BOLDUAN: Also come out (ph) as a mystery is puzzling scientists and beach goers. Along the east coast, dozens of dolphins have washed up dead on shore. So what could be causing this? We're going to take a look. PEREIRA: And take a look at this handsome fellow, the royal palace releasing the very first official photos of the royal family with the royal baby. What exactly about these photos is raising eyebrows? We'll discuss.

BOLDUAN: We will, but first let's get to some breaking news this morning. An AirTran flight from Baltimore to Austin, Texas had to be diverted to Memphis last night after a passenger tried to open one of the plane's emergency exits midflight.

CNN's Rene Marsh is joining us from Washington now with more. Good morning, Rene.

RENE MARSH, CNN CORRESPONDENT: Good morning, Kate, I just got off of the phone with the FAA and they have confirmed with us this morning that AirTran Flight 265 was the one that had to be diverted to Memphis and it did land safely around 6:30 last night. Now, local affiliates are reporting that the passenger who tried opening the emergency exit door was put into a police car and taken away.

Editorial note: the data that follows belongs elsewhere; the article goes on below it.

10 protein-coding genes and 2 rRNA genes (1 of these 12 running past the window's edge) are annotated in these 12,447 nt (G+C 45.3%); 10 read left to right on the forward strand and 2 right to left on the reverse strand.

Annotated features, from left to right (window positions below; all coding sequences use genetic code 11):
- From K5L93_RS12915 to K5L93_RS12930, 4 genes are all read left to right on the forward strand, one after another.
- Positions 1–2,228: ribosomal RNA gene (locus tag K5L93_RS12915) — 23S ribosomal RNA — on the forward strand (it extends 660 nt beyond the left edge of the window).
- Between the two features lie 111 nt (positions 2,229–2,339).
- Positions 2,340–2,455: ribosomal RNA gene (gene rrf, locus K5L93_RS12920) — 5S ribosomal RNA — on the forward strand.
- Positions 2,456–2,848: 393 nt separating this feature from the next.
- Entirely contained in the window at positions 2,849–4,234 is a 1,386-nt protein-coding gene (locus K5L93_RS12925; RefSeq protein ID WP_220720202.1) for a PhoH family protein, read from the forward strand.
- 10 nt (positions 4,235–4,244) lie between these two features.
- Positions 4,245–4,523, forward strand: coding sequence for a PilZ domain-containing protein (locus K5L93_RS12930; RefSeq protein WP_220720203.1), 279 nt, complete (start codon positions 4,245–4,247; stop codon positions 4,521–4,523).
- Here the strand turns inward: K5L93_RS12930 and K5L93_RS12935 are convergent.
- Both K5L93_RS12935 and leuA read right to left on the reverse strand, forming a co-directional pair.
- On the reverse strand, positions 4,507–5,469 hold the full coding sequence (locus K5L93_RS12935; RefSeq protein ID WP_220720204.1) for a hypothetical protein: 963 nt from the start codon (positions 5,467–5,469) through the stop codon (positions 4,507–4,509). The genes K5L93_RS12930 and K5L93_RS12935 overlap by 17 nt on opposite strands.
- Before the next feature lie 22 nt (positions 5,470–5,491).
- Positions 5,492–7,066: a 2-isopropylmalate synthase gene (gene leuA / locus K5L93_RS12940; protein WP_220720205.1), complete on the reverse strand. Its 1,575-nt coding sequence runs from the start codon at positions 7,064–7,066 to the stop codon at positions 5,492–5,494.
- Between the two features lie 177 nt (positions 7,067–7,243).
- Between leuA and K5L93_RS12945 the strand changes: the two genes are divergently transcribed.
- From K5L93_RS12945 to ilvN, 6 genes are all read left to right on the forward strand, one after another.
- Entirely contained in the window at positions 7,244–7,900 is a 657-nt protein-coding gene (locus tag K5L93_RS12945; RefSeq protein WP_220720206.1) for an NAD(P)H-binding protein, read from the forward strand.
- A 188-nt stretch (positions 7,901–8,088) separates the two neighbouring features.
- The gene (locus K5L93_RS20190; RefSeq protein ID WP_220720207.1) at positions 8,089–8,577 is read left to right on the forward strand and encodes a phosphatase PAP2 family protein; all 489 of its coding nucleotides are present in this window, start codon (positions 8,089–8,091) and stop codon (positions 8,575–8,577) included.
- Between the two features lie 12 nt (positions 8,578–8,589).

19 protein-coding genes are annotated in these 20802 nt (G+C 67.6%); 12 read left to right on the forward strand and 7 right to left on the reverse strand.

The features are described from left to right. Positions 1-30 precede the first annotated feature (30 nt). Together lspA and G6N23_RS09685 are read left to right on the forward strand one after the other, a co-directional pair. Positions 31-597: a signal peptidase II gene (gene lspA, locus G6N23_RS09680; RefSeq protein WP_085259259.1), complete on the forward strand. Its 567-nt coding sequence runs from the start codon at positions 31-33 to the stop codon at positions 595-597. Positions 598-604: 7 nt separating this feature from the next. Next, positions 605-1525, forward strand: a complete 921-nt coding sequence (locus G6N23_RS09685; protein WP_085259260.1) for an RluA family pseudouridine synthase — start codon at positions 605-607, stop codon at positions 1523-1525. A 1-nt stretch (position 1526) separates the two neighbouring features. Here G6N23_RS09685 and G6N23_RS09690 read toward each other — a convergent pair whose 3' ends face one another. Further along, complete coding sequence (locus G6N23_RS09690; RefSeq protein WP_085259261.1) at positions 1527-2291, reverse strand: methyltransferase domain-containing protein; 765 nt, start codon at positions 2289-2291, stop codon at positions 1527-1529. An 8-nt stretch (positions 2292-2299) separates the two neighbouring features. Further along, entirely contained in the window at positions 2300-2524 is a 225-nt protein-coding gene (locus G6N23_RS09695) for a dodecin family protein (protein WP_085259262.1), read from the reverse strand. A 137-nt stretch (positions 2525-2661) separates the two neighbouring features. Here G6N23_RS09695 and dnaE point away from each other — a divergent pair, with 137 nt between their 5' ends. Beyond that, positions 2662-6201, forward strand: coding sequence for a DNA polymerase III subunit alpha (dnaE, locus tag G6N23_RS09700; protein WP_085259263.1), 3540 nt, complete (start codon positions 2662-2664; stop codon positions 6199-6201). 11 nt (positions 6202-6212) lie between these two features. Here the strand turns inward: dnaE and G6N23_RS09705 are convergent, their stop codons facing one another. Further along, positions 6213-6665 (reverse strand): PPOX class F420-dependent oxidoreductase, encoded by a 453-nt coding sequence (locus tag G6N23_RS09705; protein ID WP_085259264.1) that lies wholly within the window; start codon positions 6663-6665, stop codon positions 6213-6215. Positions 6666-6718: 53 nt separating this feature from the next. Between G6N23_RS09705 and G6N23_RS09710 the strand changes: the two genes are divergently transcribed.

The plane with the passengers onboard then was able to take off and head to its final destination, which was Austin, Texas. Now it is worth noting that it is virtually impossible to open those exit doors while a plane is in flight, just simply because it is so pressurized within the cabin. The only way that that would be possible is if for some reason the plane did lose pressure. But again, that is the status there. Everyone onboard was able to get to their destination safely, Kate.

BOLDUAN: Scary, scary trip and a pretty long delay I'm sure. Thanks so much for the update, Rene. We'll check back on you.